The entries were exceedingly diverse, and came from repeat submitters and new participants. EMEA led the pack quantitatively, with APAC and North America roughly the same, and the strongest showing yet from Latin America. We expected to see nominations around digital banking, branch and core transformation, and payments, to name a few, and we weren’t disappointed. We were also pleasantly surprised to see intriguing initiatives involving employee productivity, cross-selling, AI, Biometrics, and Blockchain.

Inevitably some will be disappointed; there were so many worthy initiatives that the judging was the most difficult by far. It’s certain, though, that Celent analysts will have a full plate for the next two months as we reach out to our Model Banks and complete the work of distilling their rich stories into pithy case studies that illustrate the incredible innovations banks are undertaking today.

As for what you can expect between now and April 4 in Boston, look for a series of articles from the Celent analyst team highlighting some of the many insights that we’ve gleaned along the way. We’d recommend that you check back in; as we notify the winners and begin to develop our case studies, we’ll keep you posted with a series of articles like this one that detail some of the insights.

And while space is filling up fast, there’s still time to register for 2017 Innovation & Insight Day, April 4, 2017 in Boston, Massachusetts. Find out more about last year’s event here.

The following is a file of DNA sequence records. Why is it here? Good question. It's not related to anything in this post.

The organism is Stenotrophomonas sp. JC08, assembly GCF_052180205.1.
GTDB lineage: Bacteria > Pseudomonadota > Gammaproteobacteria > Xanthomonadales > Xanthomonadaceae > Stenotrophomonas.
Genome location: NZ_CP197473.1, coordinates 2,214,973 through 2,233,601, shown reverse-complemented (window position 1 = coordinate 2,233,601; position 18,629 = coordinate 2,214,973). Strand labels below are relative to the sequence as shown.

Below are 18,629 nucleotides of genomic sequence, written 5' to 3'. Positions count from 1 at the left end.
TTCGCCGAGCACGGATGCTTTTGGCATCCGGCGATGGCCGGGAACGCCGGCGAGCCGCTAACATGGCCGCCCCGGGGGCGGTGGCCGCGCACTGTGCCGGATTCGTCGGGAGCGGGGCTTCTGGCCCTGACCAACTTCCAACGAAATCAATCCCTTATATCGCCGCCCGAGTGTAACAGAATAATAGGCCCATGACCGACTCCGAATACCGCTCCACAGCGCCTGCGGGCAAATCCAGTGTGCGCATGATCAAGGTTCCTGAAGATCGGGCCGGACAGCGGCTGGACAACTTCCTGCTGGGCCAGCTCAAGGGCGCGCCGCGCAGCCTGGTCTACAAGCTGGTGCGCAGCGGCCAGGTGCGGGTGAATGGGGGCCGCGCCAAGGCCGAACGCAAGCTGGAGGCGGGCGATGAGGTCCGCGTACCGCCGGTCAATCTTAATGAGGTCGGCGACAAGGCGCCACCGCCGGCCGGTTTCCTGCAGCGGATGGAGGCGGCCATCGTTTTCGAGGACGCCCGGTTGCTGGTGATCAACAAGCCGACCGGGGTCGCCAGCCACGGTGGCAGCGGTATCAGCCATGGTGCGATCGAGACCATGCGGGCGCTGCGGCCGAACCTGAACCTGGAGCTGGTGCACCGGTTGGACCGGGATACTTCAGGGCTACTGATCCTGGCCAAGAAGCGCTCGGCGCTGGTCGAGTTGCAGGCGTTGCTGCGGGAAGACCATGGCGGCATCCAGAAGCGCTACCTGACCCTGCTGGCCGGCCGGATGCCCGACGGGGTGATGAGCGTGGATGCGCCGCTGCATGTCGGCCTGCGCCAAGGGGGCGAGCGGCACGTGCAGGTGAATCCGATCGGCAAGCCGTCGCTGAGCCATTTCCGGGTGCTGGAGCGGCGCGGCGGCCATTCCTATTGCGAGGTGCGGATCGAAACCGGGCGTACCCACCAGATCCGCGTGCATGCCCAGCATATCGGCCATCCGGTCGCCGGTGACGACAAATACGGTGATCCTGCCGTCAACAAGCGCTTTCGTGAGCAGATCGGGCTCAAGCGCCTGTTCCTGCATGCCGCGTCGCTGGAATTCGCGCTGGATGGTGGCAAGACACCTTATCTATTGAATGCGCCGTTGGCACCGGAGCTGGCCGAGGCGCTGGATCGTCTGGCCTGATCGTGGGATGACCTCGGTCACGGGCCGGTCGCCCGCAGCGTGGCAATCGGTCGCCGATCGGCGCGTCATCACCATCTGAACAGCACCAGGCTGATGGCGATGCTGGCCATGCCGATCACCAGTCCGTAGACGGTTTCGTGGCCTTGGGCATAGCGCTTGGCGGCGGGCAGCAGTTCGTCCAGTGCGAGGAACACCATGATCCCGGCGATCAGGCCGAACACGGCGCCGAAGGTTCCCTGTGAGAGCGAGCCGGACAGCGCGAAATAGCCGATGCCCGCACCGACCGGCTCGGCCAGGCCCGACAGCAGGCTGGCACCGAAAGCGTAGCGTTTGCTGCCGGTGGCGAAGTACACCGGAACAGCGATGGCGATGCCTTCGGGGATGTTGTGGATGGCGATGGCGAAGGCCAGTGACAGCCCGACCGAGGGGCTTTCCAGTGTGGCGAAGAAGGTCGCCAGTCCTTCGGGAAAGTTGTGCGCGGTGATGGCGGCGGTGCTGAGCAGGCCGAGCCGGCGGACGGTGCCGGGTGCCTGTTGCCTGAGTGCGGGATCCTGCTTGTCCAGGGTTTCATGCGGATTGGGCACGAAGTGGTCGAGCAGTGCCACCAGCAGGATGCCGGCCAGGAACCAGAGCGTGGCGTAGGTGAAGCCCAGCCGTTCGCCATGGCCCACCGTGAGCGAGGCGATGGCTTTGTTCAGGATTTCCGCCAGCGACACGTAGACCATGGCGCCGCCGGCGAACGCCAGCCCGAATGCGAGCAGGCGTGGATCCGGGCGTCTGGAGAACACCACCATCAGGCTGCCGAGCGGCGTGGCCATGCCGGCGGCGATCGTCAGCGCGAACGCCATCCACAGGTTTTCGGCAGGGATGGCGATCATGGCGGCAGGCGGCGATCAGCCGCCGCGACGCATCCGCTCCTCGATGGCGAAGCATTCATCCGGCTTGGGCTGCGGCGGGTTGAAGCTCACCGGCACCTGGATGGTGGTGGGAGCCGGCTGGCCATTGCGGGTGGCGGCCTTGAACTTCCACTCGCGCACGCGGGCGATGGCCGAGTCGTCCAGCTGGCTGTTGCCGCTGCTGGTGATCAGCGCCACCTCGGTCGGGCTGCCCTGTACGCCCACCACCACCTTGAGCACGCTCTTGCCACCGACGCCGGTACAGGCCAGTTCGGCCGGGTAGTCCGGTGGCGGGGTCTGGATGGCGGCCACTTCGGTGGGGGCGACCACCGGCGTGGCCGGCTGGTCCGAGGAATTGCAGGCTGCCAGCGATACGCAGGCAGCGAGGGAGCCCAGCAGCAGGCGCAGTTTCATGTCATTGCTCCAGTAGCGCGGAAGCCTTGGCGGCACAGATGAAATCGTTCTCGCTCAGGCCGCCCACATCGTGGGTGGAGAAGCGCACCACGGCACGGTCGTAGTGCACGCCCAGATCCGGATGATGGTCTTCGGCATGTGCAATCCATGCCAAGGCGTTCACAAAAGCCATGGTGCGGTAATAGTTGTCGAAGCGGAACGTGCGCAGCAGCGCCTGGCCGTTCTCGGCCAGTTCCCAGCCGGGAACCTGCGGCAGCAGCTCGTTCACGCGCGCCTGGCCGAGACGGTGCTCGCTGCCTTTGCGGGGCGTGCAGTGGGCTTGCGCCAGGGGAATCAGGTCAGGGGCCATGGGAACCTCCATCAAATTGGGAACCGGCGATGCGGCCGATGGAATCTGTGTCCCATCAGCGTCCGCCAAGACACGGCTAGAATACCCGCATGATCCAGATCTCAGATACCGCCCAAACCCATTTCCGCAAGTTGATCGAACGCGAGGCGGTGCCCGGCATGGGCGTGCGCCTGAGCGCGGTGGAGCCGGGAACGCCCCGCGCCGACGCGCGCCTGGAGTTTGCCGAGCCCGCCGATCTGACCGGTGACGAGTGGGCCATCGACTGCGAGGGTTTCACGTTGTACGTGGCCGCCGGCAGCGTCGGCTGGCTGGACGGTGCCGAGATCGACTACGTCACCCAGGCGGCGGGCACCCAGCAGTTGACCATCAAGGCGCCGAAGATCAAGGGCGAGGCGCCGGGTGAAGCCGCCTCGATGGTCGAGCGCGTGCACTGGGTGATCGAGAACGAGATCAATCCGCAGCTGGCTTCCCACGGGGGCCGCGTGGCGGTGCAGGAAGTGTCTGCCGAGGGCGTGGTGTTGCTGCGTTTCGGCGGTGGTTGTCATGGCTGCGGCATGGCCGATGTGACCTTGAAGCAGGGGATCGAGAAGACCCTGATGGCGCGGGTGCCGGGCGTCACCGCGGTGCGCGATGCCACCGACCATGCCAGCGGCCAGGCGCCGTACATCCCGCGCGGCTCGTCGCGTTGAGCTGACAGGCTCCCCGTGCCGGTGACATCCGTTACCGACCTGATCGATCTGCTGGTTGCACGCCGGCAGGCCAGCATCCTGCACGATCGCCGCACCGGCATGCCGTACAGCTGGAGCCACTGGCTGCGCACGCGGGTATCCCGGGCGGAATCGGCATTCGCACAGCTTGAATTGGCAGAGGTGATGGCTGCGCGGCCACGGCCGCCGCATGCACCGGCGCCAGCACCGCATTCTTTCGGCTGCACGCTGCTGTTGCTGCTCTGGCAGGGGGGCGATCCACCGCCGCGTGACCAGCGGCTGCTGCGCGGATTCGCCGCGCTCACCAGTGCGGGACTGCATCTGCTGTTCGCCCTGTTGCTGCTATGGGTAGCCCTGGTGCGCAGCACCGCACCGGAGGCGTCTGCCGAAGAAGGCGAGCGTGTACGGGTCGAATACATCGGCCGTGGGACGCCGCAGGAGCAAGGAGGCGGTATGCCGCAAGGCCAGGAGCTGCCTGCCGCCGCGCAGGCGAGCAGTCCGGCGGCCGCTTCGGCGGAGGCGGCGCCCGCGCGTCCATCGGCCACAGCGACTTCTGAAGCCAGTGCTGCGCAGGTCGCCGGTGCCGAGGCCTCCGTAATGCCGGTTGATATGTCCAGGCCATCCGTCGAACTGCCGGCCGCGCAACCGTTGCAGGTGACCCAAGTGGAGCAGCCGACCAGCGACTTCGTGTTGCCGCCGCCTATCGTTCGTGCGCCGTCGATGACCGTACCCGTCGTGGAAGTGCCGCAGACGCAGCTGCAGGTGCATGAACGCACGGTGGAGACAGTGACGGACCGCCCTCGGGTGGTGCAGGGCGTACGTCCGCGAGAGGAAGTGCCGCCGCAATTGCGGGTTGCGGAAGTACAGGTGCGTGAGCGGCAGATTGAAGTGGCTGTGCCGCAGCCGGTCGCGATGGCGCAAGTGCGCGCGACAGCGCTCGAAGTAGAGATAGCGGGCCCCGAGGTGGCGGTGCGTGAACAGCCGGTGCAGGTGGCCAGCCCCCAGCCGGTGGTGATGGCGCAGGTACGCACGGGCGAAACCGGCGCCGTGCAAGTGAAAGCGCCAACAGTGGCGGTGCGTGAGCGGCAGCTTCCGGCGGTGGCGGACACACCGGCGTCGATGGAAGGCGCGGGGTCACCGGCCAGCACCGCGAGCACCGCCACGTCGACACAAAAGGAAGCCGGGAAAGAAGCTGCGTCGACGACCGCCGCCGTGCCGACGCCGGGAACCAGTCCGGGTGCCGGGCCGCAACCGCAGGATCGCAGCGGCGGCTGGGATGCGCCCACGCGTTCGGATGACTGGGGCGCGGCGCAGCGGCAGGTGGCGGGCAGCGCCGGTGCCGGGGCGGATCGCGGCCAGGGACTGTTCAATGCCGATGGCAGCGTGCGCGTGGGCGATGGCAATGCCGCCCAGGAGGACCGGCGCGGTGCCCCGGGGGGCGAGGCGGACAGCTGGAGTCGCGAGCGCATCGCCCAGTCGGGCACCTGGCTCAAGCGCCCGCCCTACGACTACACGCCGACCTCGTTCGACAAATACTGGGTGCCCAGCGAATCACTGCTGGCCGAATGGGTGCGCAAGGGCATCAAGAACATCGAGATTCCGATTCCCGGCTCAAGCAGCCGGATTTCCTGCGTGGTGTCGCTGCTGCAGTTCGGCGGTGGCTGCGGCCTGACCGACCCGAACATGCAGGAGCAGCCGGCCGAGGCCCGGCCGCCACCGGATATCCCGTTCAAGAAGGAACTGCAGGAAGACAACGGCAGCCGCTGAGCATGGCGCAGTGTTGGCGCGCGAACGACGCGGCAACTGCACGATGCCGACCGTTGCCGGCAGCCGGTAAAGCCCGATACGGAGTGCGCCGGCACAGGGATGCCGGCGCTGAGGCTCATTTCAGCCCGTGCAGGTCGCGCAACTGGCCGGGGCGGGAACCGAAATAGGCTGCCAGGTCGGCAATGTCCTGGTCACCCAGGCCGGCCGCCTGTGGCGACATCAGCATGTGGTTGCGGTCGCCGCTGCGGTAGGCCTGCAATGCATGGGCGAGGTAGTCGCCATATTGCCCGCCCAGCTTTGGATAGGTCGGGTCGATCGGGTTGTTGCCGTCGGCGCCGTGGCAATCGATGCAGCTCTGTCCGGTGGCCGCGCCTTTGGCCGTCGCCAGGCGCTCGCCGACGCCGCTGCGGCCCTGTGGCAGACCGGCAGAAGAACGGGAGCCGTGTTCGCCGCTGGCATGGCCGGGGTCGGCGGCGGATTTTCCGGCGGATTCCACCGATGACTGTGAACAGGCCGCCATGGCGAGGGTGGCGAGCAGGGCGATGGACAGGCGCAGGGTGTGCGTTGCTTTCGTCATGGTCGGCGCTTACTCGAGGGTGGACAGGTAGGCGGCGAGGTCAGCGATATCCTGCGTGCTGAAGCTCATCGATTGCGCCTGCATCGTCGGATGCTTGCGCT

Goodbye PFM, Hello PFE (Personal Financial Experiences)

Personal Financial Management – PFM – has been a worthy goal pursued by many providers, yet consumers continue to ignore its possibilities. Rather than trying to incrementally expand the share of 10-12% of PFM users, banks should instead focus on the next stage in the evolution of personal finance: Personal Financial Experiences, or PFE.

We’re big fans of PFM (Personal Financial Management)…conceptually. We think that it has the potential to help people better control their finances and live happier, less-stressed lives. And yet, despite numerous efforts over the years, traditional PFM has not gained significant marketplace traction. It’s too cumbersome and inconvenient, while crucially often serving up bad news – and who wants that? At the same time, banks have recently begun to focus wholeheartedly on the customer experience of their clients, seeking to improve and coordinate the various interactions that consumers have across multiple and diverse touchpoints.

The convergence of these two trends is PFE, defined as A coordinated set of customer interactions that pushes and provides customers relevant, timely information and advice to enable them to live more informed and proactive financial lives. PFE gives customers the ability to access whatever level of financial detail they want, but focuses primarily on context and appropriate accessibility.